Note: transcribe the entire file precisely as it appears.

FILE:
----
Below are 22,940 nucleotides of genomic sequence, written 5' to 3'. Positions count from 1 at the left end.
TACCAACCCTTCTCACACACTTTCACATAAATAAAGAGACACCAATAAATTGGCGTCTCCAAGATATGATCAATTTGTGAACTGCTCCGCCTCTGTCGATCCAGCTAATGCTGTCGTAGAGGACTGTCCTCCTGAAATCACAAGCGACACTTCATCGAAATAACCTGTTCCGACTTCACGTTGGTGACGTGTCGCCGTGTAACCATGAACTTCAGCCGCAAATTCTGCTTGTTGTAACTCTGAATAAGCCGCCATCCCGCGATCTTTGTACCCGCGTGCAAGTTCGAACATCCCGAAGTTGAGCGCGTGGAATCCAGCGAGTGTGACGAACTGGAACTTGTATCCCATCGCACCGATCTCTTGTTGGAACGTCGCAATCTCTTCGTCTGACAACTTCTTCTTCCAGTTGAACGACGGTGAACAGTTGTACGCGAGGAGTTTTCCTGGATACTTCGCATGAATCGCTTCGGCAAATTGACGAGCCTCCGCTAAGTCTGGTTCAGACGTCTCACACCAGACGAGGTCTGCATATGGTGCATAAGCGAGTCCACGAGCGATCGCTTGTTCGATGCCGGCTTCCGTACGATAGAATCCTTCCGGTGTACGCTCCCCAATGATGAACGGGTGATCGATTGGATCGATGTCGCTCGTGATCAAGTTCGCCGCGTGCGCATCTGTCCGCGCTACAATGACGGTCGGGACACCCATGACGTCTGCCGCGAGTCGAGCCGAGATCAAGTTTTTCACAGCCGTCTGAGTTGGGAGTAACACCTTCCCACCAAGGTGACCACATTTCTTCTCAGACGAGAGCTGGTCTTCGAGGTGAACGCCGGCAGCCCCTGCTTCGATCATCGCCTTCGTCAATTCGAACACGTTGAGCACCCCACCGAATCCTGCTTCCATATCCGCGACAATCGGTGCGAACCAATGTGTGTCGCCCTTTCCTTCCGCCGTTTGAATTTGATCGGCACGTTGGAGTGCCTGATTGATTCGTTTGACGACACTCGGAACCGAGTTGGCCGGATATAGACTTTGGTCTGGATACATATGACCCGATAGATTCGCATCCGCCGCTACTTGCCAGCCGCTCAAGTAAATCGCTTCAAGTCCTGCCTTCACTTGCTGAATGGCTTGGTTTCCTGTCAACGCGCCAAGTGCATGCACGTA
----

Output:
Below are 22,940 nucleotides of genomic sequence, written 5' to 3'. Positions count from 1 at the left end.
TACCAACCCTTCTCACACACTTTCACATAAATAAAGAGACACCAATAAATTGGCGTCTCCAAGATATGATCAATTTGTGAACTGCTCCGCCTCTGTCGATCCAGCTAATGCTGTCGTAGAGGACTGTCCTCCTGAAATCACAAGCGACACTTCATCGAAATAACCTGTTCCGACTTCACGTTGGTGACGTGTCGCCGTGTAACCATGAACTTCAGCCGCAAATTCTGCTTGTTGTAACTCTGAATAAGCCGCCATCCCGCGATCTTTGTACCCGCGTGCAAGTTCGAACATCCCGAAGTTGAGCGCGTGGAATCCAGCGAGTGTGACGAACTGGAACTTGTATCCCATCGCACCGATCTCTTGTTGGAACGTCGCAATCTCTTCGTCTGACAACTTCTTCTTCCAGTTGAACGACGGTGAACAGTTGTACGCGAGGAGTTTTCCTGGATACTTCGCATGAATCGCTTCGGCAAATTGACGAGCCTCCGCTAAGTCTGGTTCAGACGTCTCACACCAGACGAGGTCTGCATATGGTGCATAAGCGAGTCCACGAGCGATCGCTTGTTCGATGCCGGCTTCCGTACGATAGAATCCTTCCGGTGTACGCTCCCCAATGATGAACGGGTGATCGATTGGATCGATGTCGCTCGTGATCAAGTTCGCCGCGTGCGCATCTGTCCGCGCTACAATGACGGTCGGGACACCCATGACGTCTGCCGCGAGTCGAGCCGAGATCAAGTTTTTCACAGCCGTCTGAGTTGGGAGTAACACCTTCCCACCAAGGTGACCACATTTCTTCTCAGACGAGAGCTGGTCTTCGAGGTGAACGCCGGCAGCCCCTGCTTCGATCATCGCCTTCGTCAATTCGAACACGTTGAGCACCCCACCGAATCCTGCTTCCATATCCGCGACAATCGGTGCGAACCAATGTGTGTCGCCCTTTCCTTCCGCCGTTTGAATTTGATCGGCACGTTGGAGTGCCTGATTGATTCGTTTGACGACACTCGGAACCGAGTTGGCCGGATATAGACTTTGGTCTGGATACATATGACCCGATAGATTCGCATCCGCCGCTACTTGCCAGCCGCTCAAGTAAATCGCTTCAAGTCCTGCCTTCACTTGCTGAATGGCTTGGTTTCCTGTCAACGCGCCAAGTGCATGCACGTA